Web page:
When it comes to coal mining there is ongoing tension between environmental and economic needs. Recent approval of extraction plans for Metropolitan Mine’s longwall panels 305-307, as well as Dendrobium’s application to extend mining, have brought that into focus.
On March 16, the NSW Department of Planning Industry and Environment (DPIE) approved Metropolitan’s extraction plans for longwalls 305-307.
These longwalls will extract coal from under the Eastern Tributary and the Waratah Rivulet, which feed into the Woronora Dam southwest of Sydney and provide the total water supply for Helensburgh, Engadine and Lucas Heights.
The entire Woronora catchment (75 square kilometres) is designated “Special Area – No Entry” in order to protect the quality of the drinking water, the water supply infrastructure, and the natural and cultural heritage of the area. The maximum penalty for entering this area is $44,000.
According to the Special Area Strategic Plan 2015, over the last 100 years protective management of the area has ensured a very high level of biodiversity, the protection of a large number of threatened and endangered ecological communities, diverse natural landscapes including wilderness areas and significant geological features, and positive benefits for water quality.
There is continued concern that longwall mining in the catchment and particularly under the reservoir will affect water levels and water quality given that previous mining has seen cracking in water courses; loss of water in aquifers and pools, including a section of the Waratah Rivulet; and the drying up of swamps.
On February 25, the Sutherland Shire Environment Centre presented a petition with over 10,690 signatures to the NSW Parliament asking that the Legislative Assembly “stop further threats to our water supply and rescind the development consents that permit mining in this area”. It was slated to be debated on March 26 but was postponed due to the Covid-19 crisis.
Greenpeace spokesperson Jonathan Moylan said: “The Department’s decision to allow coal mining under the Woronora Reservoir poses a direct threat to the drinking water of millions of Sydneysiders. The roof of the mine could collapse if it is abandoned, which means the threat of contamination will linger over Sydney’s water supply indefinitely.
“The community is justifiably concerned … The Department has pushed through with this process before giving parliament the chance to examine the proposal. Coal mining in catchments can undermine water quality for decades so it is critical that no further decisions are made while democracy is not functioning normally.”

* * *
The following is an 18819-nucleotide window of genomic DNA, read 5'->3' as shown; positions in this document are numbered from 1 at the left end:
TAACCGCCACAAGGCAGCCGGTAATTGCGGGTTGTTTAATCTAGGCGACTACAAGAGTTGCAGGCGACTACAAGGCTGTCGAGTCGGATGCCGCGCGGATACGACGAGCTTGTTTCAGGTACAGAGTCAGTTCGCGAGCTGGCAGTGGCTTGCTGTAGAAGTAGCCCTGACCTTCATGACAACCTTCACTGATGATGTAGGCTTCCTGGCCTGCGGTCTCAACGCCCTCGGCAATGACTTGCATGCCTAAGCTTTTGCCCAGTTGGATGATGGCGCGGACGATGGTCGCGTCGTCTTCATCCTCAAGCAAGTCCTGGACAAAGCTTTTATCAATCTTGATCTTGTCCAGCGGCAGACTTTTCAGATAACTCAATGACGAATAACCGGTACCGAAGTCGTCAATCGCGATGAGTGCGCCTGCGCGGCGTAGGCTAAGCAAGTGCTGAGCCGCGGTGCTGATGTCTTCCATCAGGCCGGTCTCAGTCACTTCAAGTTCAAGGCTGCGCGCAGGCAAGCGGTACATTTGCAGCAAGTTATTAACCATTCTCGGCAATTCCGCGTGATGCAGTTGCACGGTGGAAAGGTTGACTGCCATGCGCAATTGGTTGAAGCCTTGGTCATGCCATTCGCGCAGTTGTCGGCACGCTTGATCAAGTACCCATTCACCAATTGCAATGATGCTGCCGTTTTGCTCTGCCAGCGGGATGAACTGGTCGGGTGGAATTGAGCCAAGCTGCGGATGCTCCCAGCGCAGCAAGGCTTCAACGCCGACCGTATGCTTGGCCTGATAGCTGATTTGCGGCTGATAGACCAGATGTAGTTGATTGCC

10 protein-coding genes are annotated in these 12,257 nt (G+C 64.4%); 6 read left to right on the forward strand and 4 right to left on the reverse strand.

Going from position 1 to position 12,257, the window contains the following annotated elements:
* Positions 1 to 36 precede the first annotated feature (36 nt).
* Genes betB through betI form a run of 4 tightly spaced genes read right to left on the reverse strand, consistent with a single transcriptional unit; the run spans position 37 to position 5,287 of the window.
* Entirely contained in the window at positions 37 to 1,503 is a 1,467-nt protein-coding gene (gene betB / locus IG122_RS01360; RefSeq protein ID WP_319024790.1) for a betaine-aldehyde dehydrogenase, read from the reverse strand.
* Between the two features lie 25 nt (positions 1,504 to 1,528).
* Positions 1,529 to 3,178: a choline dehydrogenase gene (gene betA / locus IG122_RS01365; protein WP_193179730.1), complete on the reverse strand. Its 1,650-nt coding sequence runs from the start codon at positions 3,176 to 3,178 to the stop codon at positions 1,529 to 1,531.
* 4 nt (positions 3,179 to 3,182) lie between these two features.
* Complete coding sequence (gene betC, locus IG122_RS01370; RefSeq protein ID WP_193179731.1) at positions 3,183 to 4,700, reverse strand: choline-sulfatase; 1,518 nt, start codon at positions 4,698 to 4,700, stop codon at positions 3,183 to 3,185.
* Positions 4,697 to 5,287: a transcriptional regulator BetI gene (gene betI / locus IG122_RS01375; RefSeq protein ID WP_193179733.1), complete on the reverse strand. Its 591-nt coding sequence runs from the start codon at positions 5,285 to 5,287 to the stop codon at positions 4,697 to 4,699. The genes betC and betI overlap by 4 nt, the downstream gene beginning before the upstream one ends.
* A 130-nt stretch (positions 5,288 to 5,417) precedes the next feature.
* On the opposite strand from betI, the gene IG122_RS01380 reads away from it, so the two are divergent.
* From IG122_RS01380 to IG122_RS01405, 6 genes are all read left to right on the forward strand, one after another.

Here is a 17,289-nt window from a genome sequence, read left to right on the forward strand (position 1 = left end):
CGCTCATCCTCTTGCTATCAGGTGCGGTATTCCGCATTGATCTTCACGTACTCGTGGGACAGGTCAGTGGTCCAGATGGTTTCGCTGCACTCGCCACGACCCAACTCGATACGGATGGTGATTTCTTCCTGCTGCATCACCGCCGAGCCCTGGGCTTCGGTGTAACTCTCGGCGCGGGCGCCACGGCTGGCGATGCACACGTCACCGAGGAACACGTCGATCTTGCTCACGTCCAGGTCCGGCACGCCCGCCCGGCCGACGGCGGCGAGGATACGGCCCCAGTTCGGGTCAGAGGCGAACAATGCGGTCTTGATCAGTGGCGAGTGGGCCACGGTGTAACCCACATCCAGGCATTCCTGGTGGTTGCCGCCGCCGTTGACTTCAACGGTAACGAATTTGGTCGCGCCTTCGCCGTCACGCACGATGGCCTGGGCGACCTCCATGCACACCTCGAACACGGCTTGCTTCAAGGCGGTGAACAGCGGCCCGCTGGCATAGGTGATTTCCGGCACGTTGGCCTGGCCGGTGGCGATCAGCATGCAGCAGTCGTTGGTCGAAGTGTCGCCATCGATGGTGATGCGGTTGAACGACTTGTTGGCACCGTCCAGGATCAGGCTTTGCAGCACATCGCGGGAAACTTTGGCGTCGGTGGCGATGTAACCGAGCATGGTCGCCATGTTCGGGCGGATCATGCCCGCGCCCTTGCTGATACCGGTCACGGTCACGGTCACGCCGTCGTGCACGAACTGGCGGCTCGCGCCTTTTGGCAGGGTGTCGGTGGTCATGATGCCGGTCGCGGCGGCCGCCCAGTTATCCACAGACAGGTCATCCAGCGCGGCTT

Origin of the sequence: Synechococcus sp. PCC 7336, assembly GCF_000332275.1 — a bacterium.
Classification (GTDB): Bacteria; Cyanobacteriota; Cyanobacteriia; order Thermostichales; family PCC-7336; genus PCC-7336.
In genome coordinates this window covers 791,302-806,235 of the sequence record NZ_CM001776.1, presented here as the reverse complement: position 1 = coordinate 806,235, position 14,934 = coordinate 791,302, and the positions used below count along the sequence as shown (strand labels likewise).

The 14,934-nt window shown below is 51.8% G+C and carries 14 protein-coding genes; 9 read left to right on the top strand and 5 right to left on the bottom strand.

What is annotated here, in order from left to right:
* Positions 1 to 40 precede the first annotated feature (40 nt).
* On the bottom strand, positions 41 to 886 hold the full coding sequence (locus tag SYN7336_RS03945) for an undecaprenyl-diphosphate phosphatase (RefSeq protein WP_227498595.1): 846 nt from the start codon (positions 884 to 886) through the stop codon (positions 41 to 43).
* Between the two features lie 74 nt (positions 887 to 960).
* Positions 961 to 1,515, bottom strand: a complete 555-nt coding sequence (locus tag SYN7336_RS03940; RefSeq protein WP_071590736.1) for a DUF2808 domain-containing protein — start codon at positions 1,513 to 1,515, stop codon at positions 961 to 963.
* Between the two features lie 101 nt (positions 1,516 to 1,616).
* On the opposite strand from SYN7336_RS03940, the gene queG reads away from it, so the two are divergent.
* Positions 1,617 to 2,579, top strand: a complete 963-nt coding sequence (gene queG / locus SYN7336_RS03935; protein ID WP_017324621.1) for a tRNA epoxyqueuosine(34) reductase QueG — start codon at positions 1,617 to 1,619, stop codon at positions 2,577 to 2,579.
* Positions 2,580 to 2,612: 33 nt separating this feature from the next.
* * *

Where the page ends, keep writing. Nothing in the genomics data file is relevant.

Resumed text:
A spokesperson for the DPIE said that the “proposed mining under Woronora Reservoir was approved in 2009”.
She continued: “The DPIE approved the Extraction Plan for longwalls 305-307 with strict conditions, including comprehensive monitoring and adaptive management, after comprehensively assessing the plan over six months. This approval relates to an extraction plan, not a new development application. The assessment included consultation with WaterNSW, the Dams Safety Committee, and the Independent Expert Panel for Mining in the Catchment (IEP). The department adopted all of the expert recommendations in the conditions imposed on the proposed mining. The monitoring data will be regularly reviewed … to ensure compliance.”
In his letter to Metropolitan Mine dated March 16, Mike Young, Executive Director, Energy, Resources and Compliance at the DPIE, commented on the socio-economic benefits of the mine. This includes 415 direct jobs in a regional area and metallurgical coal that supplies Port Kembla steelworks and is transported by rail to the Port Kembla Coal Terminal (120 jobs). In the 2018-19 financial year the mine contributed $12.5 million in royalties to the state government and $122 million in wages and business to the local economy.
Mr Moylan is also concerned about Dendrobium Mine’s application for a new development consent to mine additional areas within its coal lease area. Dendrobium Mine, a subsidiary of South32, is located in the Metropolitan Special Area between Lake Cordeaux and Lake Avon, which flow into the Nepean River.
In its submission to the IEP (2019), WaterNSW expressed concerns that the impacts and consequences of mining in Sydney’s catchment area are greater than was predicted when mining was approved at both Metropolitan and Dendrobium mines. This reduces confidence in the ability of mining companies to predict the likely impacts of their mining activities, which is of particular concern given the sensitive nature of the Special Areas.
WaterNSW states that “further mining in the Special Areas should not be approved on the basis that potential impacts could be remediated at some point in the future” because there is no guarantee they can be.
Dendrobium is currently at assessment stage. There were 572 submissions from the public for the extension of the mine on economic grounds, compared to 134 submissions against the mine on environmental grounds.
Greenpeace has started a petition asking the government to ban mining in catchment areas, not to make decisions during the pandemic that favour mining companies, and to ensure that mining companies pay bonds to cover the total amount of critical failures: https://act.greenpeace.org.au/nswmining